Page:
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Federal court rules against NC law on abortion

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A federal judge ruled against a North Carolina law requiring doctors to read a script to patients while showing them an ultrasound, saying the provision violates a doctor's First Amendment rights.

Federal judge Catherine Eagles, in a decision published Friday, ruled against a key part of the Woman's Right to Know Act passed in 2011.

Read the entire decision by Judge Eagles

The law requires a provider perform an ultrasound at least four hours before an abortion and to show the images, and describe them, to the patient.

Several North Carolina physicians and health care providers sued, saying health care providers should not be required to read that to their patients.

Eagles, in her decision, wrote, "The Act requires providers to deliver the state's message to women who take steps not to hear it and to women who will be harmed by receiving it with no  legitimate purpose.

"Thus, it is overbroad, and it  does not  directly advance the state's interests in  reducing psychological harm to women or in increasing informed and voluntary consent. To the extent the Act requires providers to deliver the state's message designed to discourage abortion, it is an impermissible attempt to compel these providers to deliver the state's message in favor of childbirth and against abortion."

The bill became law in July 2011 over the veto of Gov. Beverly Perdue, but Eagles put some key provisions on hold so she could review it.

Majority Republicans said at the time that the measure is designed to give women more information about what happens in an abortion and who is providing it.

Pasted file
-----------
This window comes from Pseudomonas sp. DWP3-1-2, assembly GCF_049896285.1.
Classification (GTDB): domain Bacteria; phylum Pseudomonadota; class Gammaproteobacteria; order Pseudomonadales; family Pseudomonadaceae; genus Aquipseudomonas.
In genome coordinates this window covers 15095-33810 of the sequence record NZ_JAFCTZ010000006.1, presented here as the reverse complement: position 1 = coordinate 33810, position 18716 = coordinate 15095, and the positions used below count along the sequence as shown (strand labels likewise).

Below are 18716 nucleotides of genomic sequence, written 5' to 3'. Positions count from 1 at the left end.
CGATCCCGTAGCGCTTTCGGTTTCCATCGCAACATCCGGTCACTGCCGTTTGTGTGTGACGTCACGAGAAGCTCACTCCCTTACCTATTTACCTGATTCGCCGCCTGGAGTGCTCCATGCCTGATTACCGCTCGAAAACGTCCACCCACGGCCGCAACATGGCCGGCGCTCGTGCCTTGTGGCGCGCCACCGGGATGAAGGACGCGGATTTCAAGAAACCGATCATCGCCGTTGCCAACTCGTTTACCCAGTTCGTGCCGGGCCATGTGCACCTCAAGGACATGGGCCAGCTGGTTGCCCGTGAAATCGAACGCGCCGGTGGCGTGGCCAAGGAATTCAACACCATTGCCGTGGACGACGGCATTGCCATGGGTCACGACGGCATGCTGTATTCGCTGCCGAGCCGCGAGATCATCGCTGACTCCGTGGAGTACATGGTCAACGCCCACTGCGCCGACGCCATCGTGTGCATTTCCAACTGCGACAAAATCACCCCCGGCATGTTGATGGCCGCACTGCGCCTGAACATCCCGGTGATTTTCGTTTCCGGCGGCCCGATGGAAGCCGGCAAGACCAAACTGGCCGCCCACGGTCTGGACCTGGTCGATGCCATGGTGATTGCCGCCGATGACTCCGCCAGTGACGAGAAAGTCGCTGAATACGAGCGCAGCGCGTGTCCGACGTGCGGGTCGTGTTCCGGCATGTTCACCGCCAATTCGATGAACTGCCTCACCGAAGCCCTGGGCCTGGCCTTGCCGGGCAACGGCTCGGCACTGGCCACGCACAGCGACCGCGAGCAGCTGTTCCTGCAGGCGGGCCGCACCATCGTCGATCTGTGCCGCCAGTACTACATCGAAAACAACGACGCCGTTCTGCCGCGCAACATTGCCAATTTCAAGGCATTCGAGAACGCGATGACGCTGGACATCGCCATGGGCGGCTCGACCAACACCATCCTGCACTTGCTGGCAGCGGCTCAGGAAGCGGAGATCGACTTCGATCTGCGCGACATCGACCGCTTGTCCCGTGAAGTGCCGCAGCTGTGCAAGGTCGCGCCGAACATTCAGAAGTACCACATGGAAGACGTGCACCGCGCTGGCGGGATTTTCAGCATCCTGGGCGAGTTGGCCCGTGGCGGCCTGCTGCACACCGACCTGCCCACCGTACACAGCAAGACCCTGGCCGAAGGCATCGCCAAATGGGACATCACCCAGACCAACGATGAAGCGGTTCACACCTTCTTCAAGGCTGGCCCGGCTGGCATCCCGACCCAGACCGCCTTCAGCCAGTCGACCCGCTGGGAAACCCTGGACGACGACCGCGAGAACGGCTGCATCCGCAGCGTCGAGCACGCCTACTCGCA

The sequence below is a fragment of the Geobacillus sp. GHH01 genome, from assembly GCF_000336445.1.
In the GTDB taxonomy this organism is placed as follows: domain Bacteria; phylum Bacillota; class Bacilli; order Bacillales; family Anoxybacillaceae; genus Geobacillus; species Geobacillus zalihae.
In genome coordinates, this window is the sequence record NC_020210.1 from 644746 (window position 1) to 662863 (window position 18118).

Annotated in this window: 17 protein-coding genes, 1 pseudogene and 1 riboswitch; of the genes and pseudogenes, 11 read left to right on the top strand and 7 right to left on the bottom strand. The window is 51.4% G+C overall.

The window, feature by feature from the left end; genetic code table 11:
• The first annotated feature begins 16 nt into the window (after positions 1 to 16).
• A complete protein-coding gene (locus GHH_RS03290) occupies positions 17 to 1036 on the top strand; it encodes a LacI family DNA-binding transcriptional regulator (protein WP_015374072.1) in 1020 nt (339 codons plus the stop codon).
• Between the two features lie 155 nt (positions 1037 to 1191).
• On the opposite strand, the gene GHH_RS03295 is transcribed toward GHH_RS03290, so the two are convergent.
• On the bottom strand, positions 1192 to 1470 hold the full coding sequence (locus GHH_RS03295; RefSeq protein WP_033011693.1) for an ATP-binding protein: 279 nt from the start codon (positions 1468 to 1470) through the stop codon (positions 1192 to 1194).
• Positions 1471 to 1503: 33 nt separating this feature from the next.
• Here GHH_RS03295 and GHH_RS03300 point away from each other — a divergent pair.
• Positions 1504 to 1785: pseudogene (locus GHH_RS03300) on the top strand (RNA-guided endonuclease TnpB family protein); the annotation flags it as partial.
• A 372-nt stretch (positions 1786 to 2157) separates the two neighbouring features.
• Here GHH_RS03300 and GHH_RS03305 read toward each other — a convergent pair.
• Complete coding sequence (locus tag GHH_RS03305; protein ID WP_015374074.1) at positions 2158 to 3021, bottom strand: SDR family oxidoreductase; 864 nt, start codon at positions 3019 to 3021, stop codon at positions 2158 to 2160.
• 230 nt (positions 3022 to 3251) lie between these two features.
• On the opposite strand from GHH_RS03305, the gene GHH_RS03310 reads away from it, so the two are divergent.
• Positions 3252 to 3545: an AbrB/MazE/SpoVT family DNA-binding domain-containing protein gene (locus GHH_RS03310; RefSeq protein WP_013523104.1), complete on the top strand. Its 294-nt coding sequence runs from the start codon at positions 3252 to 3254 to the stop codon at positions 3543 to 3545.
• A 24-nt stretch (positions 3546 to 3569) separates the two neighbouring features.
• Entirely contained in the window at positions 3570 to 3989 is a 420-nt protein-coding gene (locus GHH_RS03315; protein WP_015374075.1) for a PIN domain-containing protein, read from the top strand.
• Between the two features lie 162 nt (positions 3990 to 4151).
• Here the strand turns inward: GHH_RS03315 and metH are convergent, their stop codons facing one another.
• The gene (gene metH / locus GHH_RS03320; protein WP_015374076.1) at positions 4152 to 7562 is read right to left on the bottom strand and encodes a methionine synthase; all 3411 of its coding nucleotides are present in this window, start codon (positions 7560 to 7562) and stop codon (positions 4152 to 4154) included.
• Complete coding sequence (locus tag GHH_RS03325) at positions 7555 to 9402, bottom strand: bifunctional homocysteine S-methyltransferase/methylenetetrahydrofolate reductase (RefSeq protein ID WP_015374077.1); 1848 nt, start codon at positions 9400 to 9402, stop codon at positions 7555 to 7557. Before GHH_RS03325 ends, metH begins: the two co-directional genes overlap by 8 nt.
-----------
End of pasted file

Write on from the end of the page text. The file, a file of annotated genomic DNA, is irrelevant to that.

Democrats echoed Perdue in arguing the bill represented an unprecedented government intrusion into the doctor-patient relationship. Social conservatives praised the bill, which also requires a woman consider an offer to see the shape of the fetus and hear a heartbeat.

After the law passed in 2011, Planned Parenthood said, "Today's vote reveals that some legislators care more about scoring political points than they do about protecting women's rights and health.

"They are so extreme that they refused to even allow exceptions for rape, incest or when something has gone terribly wrong with a pregnancy. We urge all North Carolinians who value reproductive rights and health to remember this vote in November of next year."

But Barbara Holt of North Carolina Right to Life said in a statement at the time, "Many unborn children's lives will be saved and their mothers will be spared much heartache when the law takes effect later this year."

Bishop Michael Burbidge of the Catholic Diocese of Raleigh released a statement in response to the ruling. The statement read in part:

"I am deeply saddened by the decision today in Greensboro by U.S. District Judge Catherine Eagles to strike down a North Carolina law that requires those performing abortions to provide a woman with an ultrasound before she decides to have an abortion. This ruling does a great disservice to the women of our State, as it denies those who are pregnant from receiving full access to all available medical information."

The Associated Press contributed to this report.

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